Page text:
Background and objectives
Partnership Action for Continuing Employment (PACE) is the Scottish Government's strategic national partnership framework for responding to redundancy situations. Skills Development Scotland (SDS) leads on the delivery of PACE on behalf of the Scottish Government, in conjunction with a number of key partners including the Department for Work and Pensions. The Ministerial PACE Partnership brings 22 organisations together with the Scottish Government to oversee a continuous improvement programme to enhance the operation of PACE.
Hall Aitken were commissioned by Skills Development Scotland and the Scottish Government to deliver a qualitative research study looking at the customer experience of individuals who have recently been made redundant. This covers both those who have received support through PACE and those who have not received any PACE support. The aims and objectives of the study were to:
- Explore the customer journey taken by PACE customers and non-PACE customers;
- Identify the needs of the individuals at different stages of the customer journey;
- Gain an understanding as to why some individuals have decided against accessing support;
- Explore what the key influencers are on how they progress, and how these influencers affect outputs;
- Identify where in that journey PACE support/private sector support currently fits, and whether this comes at the right time in their journey;
- Determine how well the current PACE/private sector support meets the needs of those who have recently been made redundant;
- Determine how well PACE support met customer expectations and identify any gaps in current provision;
- Identify what private sector service does well and what PACE could learn from them; and
- Make recommendations on how to develop PACE support to improve service and increase its relevance.
This is a qualitative study gathering insights around the issues surrounding redundancy in Scotland. It is based on qualitative interviews carried out with individuals across Scotland who had been made redundant since April 2018. A total of 23 semi-structured telephone interviews were conducted across three groups:
- Those who have recently been made redundant and used PACE (7);
- Those who have recently been made redundant and used an alternative redundancy service (4); and
- Those who have recently been made redundant and not used any service at all (12).
We also interviewed six representatives from local PACE Partners, including SDS PACE Advisers and staff from DWP Jobcentres to gather insights from their perspective as to how customers navigate the redundancy process.
Our research shows that there are common "touchpoints" along the customer journey. These are:
- Finding out about the redundancy;
- Identifying support needs;
- Accessing support;
- Looking for a job;
- Leaving employment; and
- Getting another job or starting a business.
In a "typical" customer journey, an individual may travel through the touchpoints in a linear fashion. But each customer navigates around them in different ways, often repeating certain touchpoints, or bypassing some. Customers' needs change as they progress through the redundancy process and will be influenced by a range of personal and external factors.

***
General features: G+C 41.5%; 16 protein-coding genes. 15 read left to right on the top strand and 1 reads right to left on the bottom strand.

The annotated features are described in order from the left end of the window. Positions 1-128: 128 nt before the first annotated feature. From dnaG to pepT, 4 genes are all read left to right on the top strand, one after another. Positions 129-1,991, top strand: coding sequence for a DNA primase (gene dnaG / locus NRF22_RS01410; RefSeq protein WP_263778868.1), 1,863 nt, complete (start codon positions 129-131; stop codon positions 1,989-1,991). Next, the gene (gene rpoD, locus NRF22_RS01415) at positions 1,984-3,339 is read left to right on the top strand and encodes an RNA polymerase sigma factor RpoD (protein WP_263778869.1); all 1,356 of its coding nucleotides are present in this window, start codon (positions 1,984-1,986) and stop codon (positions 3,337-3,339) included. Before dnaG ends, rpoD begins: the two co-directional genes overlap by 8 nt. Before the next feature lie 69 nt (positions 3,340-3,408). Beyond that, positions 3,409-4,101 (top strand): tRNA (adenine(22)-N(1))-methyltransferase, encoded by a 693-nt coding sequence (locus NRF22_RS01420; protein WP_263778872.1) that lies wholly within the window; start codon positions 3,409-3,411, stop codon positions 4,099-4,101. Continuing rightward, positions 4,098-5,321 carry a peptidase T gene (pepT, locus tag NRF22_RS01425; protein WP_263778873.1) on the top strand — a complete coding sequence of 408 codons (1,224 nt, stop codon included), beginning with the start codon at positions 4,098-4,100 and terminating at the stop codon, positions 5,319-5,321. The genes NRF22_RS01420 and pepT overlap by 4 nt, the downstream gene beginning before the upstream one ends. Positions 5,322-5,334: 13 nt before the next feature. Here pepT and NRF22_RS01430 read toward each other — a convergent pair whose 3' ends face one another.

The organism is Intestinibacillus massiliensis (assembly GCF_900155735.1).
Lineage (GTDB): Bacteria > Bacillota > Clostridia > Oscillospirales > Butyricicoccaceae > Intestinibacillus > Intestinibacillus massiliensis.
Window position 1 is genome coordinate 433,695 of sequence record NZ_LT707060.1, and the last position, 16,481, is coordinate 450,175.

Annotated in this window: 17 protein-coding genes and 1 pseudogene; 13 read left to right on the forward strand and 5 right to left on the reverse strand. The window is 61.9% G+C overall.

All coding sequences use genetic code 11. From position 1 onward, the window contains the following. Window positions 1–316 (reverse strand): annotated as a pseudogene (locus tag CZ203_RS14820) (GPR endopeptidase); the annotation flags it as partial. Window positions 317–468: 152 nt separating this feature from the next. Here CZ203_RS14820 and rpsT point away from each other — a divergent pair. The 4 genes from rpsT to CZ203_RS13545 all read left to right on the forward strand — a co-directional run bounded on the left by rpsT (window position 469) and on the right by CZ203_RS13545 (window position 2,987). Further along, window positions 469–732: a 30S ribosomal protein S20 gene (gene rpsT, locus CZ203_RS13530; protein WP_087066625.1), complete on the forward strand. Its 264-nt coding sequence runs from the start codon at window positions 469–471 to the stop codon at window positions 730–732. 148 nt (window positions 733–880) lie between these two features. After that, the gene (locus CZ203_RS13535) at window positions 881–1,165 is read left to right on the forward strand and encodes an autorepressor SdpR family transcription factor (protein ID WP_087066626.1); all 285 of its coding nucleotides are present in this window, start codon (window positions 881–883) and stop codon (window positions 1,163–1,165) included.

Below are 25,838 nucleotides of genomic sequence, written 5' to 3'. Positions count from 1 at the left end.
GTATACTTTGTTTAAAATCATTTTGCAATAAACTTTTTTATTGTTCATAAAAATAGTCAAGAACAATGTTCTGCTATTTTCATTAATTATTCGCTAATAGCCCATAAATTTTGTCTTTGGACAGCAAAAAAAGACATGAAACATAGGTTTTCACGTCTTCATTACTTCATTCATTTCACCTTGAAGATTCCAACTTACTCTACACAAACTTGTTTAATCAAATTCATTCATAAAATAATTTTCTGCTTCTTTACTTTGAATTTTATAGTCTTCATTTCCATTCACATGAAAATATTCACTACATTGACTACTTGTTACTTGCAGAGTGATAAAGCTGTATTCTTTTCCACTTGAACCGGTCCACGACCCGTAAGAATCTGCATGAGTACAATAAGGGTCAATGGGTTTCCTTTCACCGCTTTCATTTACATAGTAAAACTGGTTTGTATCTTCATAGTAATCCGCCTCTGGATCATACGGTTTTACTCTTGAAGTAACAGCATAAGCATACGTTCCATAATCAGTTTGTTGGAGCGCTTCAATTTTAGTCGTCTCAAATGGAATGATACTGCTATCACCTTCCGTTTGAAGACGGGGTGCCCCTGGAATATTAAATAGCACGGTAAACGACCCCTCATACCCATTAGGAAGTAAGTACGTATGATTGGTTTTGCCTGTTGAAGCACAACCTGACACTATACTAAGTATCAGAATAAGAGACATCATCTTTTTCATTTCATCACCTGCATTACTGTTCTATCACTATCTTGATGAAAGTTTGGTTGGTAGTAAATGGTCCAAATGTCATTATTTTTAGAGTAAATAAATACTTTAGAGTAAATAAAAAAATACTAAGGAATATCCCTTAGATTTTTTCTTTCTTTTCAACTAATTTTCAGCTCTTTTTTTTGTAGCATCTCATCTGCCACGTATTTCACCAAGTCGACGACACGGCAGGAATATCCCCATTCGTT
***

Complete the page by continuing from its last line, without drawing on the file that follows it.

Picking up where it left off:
The first stage of the journey is when a person is first informed about their redundancy. This is an important stage, and how this is handled by the employer has a big impact on subsequent support needs and emotional wellbeing. Notification periods vary depending on length of employment and circumstances. However, if a company goes into administration and ceases trading, there is sometimes very little notice given. Following notification, the first response is often shock followed by anger. People also experience a sense of shame or worthlessness alongside confusion and frequently face a lack of information. The most commonly identified immediate support needs following the notification are:
- Information on redundancy, the process and what they are entitled to;
- What it means for them financially (redundancy payments and benefits implications); and
- Emotional support – having someone to talk to and reassurance.
The PACE presentation is generally the first stage of contact that customers will have with PACE services and normally takes place in the workplace. It is the most frequently accessed element of the PACE services. The presentation provides much of the basic practical information that customers need, but importantly provides an opportunity for customers to consider what further employability, training or personal support they might require. It also provides opportunities for individuals to discuss their needs through one-to-one sessions with an adviser and signposting to other services such as Business Gateway. Often the initial presentation and guidance is enough to provide customers with the support, direction and motivation they need to look for another job.
There is a wide variation in the approach to providing emotional and mental wellbeing support through PACE, ranging from basic signposting to statutory services or local third sector provision; through to direct referral to a provider. The amount of support needed varies from person to person, and at different stages, but overall customers spoke of needing this type of support at some stage in their redundancy journey; even if only as a safety net that provides reassurance that there is someone to turn to.